-- "Heaven is North of the Bridge"

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Woodwrecker

3928 posts in 3042 days


#9 posted 10-09-2010 10:29 PM

I wish my work was accurate enough to have those size measurements matter !!! LOL
“Looks good enough” is used freely in my old shop.

-- Eric, central Florida

View Ger21's profile

Ger21

1047 posts in 2597 days


#10 posted 10-10-2010 03:28 PM

Read their website again. It’s accurate to 90° ±.002 inches over the length of the blade.
.002” in 8” = .014°

I’ve had a TS-1 for over 15 years, and it’s one of my favorite tools.

-- Gerry, http://www.thecncwoodworker.com/index.html http://www.jointcam.com

View miles125's profile

miles125

2180 posts in 3472 days


#11 posted 10-10-2010 04:04 PM

There is a sort of pointlessness in seeking such precise tolerances in a material prone to movement like wood. I guess next someone will suggest a table top’s flatness needs to account for the curvature of the earth. :)

-- "The way to make a small fortune in woodworking- start with a large one"

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Rick

8287 posts in 2499 days


#12 posted 10-10-2010 04:23 PM

” I guess next someone will suggest a table top’s flatness needs to account for the curvature of the earth. :)”

Good one Miles!! LMAO! How about Curved Nails to account for the Curvature of the swing???

But Wait! I’m sure “Somebody” is gonna Chime in here and tell everyone how wrong they all are.

-- Hope Everyone Is Doing Well! .... Best Regards: Rick

View Mogebier's profile

Mogebier

170 posts in 2499 days


#13 posted 10-10-2010 05:55 PM

You can totally tell which of you are are Engineers and which of you are just doing Wood Working for fun :)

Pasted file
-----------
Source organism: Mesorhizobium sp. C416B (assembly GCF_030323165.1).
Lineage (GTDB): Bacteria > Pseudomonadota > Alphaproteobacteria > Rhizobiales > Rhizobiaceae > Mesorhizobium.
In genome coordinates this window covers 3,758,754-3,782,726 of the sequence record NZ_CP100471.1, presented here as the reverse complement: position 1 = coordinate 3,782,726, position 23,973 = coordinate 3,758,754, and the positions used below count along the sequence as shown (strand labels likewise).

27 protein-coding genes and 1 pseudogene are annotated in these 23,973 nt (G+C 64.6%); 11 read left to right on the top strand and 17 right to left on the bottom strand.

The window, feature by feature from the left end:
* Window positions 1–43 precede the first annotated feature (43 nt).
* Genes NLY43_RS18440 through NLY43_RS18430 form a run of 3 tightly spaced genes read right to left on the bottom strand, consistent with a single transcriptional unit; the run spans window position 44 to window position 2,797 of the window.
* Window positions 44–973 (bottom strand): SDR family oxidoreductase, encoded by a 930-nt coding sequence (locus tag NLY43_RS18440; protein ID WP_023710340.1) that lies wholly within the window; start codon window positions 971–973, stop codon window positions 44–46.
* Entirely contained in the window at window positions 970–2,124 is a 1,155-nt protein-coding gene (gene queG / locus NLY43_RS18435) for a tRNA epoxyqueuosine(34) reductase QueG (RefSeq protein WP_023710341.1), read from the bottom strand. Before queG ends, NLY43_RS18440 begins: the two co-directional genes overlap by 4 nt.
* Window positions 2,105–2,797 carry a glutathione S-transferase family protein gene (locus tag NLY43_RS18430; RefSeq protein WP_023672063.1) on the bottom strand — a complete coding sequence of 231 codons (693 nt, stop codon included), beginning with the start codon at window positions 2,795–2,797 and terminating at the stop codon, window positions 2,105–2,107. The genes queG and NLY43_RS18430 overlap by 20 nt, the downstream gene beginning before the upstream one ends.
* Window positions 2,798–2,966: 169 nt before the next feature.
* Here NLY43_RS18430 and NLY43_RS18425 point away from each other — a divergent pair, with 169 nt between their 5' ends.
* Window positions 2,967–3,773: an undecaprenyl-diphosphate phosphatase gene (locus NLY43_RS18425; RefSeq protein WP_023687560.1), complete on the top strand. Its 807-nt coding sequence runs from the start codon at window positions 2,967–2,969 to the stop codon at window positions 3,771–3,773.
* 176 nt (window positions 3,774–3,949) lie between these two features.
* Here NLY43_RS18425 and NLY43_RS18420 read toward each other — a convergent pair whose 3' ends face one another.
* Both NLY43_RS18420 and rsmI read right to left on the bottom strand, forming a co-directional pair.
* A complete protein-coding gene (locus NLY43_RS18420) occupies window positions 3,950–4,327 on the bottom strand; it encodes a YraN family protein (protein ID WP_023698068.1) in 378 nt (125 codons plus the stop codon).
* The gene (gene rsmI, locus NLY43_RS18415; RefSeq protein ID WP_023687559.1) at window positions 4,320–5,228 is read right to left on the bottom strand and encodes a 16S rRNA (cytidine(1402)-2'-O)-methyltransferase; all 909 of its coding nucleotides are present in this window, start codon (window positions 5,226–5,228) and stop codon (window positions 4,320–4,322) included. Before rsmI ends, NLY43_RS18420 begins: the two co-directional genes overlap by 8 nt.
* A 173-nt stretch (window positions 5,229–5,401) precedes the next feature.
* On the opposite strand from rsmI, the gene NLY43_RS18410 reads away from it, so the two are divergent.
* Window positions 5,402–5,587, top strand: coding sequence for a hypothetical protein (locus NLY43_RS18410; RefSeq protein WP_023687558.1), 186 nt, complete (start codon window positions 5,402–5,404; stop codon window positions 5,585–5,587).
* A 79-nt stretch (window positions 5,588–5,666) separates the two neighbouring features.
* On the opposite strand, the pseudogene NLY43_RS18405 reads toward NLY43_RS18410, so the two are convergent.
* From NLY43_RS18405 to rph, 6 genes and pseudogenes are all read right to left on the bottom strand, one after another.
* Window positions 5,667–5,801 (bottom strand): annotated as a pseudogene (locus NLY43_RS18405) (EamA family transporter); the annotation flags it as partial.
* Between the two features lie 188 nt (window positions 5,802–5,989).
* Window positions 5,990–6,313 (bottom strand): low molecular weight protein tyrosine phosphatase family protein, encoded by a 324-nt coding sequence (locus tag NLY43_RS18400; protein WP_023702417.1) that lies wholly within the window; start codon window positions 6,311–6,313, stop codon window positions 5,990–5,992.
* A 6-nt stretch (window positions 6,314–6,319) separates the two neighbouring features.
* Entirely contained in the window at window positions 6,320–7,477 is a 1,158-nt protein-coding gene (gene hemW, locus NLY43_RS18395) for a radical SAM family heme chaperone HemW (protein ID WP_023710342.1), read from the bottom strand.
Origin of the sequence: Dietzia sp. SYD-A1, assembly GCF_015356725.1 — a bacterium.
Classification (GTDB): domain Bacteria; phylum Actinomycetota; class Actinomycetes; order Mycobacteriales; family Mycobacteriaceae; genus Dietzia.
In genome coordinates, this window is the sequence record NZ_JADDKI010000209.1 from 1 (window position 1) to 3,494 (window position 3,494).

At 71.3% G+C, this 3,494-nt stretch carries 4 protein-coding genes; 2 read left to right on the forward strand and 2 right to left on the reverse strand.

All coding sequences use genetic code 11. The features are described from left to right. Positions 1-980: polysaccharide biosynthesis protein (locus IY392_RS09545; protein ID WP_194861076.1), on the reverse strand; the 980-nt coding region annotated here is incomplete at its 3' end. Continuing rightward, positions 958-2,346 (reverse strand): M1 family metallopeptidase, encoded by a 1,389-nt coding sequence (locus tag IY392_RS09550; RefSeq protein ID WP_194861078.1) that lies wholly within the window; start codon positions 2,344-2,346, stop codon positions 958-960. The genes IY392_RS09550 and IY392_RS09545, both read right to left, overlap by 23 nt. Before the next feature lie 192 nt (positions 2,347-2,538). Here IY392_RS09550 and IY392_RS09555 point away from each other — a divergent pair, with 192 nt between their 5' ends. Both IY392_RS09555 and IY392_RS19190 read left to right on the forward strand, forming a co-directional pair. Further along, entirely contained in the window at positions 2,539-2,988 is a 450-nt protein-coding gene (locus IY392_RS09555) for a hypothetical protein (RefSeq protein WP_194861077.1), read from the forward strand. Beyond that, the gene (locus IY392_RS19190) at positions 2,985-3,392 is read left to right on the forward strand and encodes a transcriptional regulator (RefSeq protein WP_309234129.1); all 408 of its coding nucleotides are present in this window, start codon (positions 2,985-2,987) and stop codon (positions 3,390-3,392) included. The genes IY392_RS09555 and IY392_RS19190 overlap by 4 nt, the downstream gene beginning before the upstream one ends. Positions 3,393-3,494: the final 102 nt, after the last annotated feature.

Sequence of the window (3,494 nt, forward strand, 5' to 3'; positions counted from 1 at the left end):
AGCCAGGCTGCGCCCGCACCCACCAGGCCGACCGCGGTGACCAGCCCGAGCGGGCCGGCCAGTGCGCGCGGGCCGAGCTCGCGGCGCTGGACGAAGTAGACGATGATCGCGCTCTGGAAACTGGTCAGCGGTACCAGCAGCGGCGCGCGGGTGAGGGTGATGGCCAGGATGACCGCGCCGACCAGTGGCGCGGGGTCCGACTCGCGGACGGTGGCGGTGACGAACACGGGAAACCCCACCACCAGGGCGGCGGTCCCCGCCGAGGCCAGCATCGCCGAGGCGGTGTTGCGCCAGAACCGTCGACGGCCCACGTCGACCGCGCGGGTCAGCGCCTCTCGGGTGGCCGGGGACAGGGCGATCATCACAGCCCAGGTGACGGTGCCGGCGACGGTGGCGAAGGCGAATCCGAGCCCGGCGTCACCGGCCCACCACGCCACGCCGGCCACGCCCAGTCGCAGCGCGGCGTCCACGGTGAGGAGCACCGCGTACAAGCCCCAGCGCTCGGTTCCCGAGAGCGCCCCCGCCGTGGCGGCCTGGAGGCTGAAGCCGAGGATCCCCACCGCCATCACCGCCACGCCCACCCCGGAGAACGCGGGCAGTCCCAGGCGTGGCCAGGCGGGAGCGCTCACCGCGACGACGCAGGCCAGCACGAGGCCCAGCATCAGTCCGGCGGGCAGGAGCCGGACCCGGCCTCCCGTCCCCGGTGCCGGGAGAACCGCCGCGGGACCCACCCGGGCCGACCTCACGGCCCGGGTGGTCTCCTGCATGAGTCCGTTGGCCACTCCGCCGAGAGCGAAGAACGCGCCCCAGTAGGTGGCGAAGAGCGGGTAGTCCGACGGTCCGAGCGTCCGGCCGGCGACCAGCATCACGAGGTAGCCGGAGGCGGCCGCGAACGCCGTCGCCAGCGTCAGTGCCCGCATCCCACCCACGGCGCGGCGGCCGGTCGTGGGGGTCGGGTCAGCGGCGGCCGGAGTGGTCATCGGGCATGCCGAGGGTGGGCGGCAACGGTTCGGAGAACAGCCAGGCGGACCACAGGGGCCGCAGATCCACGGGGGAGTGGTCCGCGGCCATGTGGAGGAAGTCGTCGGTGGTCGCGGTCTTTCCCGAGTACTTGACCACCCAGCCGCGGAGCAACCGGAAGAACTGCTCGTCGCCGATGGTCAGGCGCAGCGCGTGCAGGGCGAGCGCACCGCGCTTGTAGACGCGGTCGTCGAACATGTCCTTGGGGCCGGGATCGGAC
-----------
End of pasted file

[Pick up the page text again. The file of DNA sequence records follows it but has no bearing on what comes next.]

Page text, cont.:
-- You can get more with a kind word and a 2 by 4, than you can with just a kind word.

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Rick

8287 posts in 2499 days


#14 posted 10-10-2010 06:37 PM

“You can totally tell which of you are are Engineers and which of you are just doing Wood Working for fun :)”

UHHMMM? So? If I’m an Engineer (Which I am.) and do Wood Working as one of a number of Hobbies or “Fun” (Which I do) That “Totall tells” me what? I broke the Mold? OR!! I’m a “Geek” (That’s a Good Word Folks..”Nerd” isn’t)

Geeks take Pride in doing things Other Normal People don’t do. Right Mogebier…LOL….

Photobucket

-- Hope Everyone Is Doing Well! .... Best Regards: Rick

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traupmann

124 posts in 2253 days


#15 posted 10-10-2010 06:38 PM

Wow, a group complaining about too much accuracy. Next I expect complaints that the board fit without the 5 lb adjustment tool. ;-)

-- chas -- looking for Serta sponsorship to go Pro...